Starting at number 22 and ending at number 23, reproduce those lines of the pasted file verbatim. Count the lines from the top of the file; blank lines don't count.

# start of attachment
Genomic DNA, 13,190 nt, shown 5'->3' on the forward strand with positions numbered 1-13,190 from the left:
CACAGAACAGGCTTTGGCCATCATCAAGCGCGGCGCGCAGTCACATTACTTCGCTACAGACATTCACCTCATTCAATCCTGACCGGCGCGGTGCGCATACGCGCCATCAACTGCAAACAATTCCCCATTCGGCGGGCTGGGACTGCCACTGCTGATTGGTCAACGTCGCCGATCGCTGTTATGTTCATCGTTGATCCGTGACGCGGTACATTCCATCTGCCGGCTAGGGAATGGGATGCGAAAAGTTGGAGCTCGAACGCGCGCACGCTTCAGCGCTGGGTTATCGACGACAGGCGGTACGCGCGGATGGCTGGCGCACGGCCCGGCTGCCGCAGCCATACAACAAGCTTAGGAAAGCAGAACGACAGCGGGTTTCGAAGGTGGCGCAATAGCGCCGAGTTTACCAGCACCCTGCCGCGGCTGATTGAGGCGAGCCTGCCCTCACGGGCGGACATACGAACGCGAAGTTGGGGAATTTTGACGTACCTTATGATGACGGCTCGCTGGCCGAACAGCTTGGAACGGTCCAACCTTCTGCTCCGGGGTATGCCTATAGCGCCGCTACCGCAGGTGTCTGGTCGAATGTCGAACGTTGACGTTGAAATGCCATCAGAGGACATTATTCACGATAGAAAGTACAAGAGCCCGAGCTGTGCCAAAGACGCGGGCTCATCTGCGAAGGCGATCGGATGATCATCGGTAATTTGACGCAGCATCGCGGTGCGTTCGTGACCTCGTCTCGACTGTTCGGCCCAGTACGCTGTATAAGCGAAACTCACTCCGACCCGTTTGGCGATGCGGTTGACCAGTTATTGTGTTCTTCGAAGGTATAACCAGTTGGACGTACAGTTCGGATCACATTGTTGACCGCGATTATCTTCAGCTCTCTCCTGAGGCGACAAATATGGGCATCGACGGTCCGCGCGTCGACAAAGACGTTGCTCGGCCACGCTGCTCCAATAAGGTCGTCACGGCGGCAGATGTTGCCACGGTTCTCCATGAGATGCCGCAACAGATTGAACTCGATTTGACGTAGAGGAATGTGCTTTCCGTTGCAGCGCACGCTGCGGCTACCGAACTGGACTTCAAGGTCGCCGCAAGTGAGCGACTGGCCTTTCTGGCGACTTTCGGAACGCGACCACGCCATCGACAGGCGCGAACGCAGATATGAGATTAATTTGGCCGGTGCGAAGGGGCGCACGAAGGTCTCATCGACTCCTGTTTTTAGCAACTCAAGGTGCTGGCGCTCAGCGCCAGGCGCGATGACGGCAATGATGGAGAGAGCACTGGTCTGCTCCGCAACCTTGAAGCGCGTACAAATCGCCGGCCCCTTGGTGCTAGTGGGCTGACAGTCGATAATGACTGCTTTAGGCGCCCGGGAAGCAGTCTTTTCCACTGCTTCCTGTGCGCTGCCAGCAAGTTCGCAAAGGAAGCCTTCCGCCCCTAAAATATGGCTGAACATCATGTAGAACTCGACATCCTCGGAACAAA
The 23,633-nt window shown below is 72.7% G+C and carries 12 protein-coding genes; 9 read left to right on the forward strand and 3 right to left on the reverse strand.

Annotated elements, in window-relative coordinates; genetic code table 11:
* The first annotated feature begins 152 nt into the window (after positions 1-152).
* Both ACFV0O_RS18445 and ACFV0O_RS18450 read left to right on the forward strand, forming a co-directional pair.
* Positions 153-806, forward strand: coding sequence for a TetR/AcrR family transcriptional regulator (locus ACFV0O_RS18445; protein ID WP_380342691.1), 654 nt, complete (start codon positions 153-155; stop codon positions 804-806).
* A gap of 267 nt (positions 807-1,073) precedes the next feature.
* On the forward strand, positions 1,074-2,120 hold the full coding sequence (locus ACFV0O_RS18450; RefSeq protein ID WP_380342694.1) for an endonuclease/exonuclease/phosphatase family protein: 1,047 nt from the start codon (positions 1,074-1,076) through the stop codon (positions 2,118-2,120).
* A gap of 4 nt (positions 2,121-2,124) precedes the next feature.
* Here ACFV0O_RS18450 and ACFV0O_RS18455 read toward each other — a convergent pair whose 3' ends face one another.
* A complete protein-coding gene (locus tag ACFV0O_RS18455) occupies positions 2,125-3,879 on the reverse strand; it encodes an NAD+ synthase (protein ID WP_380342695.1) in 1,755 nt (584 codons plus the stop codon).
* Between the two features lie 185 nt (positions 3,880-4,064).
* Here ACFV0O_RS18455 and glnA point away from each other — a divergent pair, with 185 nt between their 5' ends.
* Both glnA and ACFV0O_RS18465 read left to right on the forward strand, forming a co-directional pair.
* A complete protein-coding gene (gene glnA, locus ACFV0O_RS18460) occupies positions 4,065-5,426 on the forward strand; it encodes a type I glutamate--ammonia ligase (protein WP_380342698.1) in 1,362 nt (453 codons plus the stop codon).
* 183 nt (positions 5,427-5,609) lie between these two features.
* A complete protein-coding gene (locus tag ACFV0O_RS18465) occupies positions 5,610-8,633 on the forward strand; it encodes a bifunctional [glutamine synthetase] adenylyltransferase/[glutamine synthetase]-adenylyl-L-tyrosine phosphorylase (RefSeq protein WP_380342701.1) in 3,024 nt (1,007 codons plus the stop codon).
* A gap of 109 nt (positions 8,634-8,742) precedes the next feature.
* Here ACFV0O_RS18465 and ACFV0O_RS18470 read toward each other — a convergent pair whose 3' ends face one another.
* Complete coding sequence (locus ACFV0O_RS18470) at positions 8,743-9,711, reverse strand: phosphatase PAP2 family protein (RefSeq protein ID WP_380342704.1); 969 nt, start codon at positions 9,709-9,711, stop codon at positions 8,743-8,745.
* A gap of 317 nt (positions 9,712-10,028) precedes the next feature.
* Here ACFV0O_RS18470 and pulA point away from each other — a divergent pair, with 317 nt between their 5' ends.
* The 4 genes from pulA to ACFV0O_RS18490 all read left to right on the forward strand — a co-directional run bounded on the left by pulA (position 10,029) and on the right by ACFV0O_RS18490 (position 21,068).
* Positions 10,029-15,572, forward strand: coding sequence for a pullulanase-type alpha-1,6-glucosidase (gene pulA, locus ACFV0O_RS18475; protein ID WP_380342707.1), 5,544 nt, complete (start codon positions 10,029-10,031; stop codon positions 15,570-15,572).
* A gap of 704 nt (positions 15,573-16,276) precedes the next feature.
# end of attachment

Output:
* A gap of 317 nt (positions 9,712-10,028) precedes the next feature.
* Here ACFV0O_RS18470 and pulA point away from each other — a divergent pair, with 317 nt between their 5' ends.